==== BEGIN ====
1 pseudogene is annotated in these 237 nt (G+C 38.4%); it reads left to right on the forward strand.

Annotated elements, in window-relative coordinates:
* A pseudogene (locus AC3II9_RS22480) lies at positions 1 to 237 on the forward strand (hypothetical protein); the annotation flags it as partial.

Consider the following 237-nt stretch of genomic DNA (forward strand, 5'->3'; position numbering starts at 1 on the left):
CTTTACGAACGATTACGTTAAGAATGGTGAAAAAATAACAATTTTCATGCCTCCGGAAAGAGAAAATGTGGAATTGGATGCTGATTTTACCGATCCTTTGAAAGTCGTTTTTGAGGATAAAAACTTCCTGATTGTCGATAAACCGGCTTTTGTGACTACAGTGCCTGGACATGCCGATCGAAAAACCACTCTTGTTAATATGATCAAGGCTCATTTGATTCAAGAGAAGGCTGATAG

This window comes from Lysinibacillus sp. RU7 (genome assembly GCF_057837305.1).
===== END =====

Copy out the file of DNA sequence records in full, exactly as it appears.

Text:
1 pseudogene is annotated in these 237 nt (G+C 38.4%); it reads left to right on the forward strand.

Annotated elements, in window-relative coordinates:
* A pseudogene (locus AC3II9_RS22480) lies at positions 1 to 237 on the forward strand (hypothetical protein); the annotation flags it as partial.

Consider the following 237-nt stretch of genomic DNA (forward strand, 5'->3'; position numbering starts at 1 on the left):
CTTTACGAACGATTACGTTAAGAATGGTGAAAAAATAACAATTTTCATGCCTCCGGAAAGAGAAAATGTGGAATTGGATGCTGATTTTACCGATCCTTTGAAAGTCGTTTTTGAGGATAAAAACTTCCTGATTGTCGATAAACCGGCTTTTGTGACTACAGTGCCTGGACATGCCGATCGAAAAACCACTCTTGTTAATATGATCAAGGCTCATTTGATTCAAGAGAAGGCTGATAG

This window comes from Lysinibacillus sp. RU7 (genome assembly GCF_057837305.1).